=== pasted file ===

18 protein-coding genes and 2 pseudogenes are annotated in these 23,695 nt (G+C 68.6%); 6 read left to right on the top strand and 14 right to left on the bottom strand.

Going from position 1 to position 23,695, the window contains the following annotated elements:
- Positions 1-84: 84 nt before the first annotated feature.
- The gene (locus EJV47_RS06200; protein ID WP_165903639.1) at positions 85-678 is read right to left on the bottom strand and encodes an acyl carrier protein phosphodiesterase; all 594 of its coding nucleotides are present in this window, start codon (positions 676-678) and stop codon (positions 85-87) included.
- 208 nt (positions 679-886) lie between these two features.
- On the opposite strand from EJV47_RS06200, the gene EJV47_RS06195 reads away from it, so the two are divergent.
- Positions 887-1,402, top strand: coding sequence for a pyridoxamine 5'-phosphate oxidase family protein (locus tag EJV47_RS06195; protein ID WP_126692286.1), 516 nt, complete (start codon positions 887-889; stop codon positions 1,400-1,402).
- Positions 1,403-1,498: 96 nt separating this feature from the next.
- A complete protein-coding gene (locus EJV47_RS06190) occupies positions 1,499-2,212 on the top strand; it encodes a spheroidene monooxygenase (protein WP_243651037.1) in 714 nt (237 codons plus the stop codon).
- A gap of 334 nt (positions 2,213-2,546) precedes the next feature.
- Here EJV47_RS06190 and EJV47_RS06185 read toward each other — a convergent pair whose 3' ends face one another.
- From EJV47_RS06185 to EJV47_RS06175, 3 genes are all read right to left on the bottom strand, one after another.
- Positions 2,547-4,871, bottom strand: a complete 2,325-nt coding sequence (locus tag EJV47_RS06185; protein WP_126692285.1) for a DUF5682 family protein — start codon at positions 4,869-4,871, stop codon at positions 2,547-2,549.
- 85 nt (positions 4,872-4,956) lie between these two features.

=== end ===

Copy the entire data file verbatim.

18 protein-coding genes and 2 pseudogenes are annotated in these 23,695 nt (G+C 68.6%); 6 read left to right on the top strand and 14 right to left on the bottom strand.

Going from position 1 to position 23,695, the window contains the following annotated elements:
- Positions 1-84: 84 nt before the first annotated feature.
- The gene (locus EJV47_RS06200; protein ID WP_165903639.1) at positions 85-678 is read right to left on the bottom strand and encodes an acyl carrier protein phosphodiesterase; all 594 of its coding nucleotides are present in this window, start codon (positions 676-678) and stop codon (positions 85-87) included.
- 208 nt (positions 679-886) lie between these two features.
- On the opposite strand from EJV47_RS06200, the gene EJV47_RS06195 reads away from it, so the two are divergent.
- Positions 887-1,402, top strand: coding sequence for a pyridoxamine 5'-phosphate oxidase family protein (locus tag EJV47_RS06195; protein ID WP_126692286.1), 516 nt, complete (start codon positions 887-889; stop codon positions 1,400-1,402).
- Positions 1,403-1,498: 96 nt separating this feature from the next.
- A complete protein-coding gene (locus EJV47_RS06190) occupies positions 1,499-2,212 on the top strand; it encodes a spheroidene monooxygenase (protein WP_243651037.1) in 714 nt (237 codons plus the stop codon).
- A gap of 334 nt (positions 2,213-2,546) precedes the next feature.
- Here EJV47_RS06190 and EJV47_RS06185 read toward each other — a convergent pair whose 3' ends face one another.
- From EJV47_RS06185 to EJV47_RS06175, 3 genes are all read right to left on the bottom strand, one after another.
- Positions 2,547-4,871, bottom strand: a complete 2,325-nt coding sequence (locus tag EJV47_RS06185; protein WP_126692285.1) for a DUF5682 family protein — start codon at positions 4,869-4,871, stop codon at positions 2,547-2,549.
- 85 nt (positions 4,872-4,956) lie between these two features.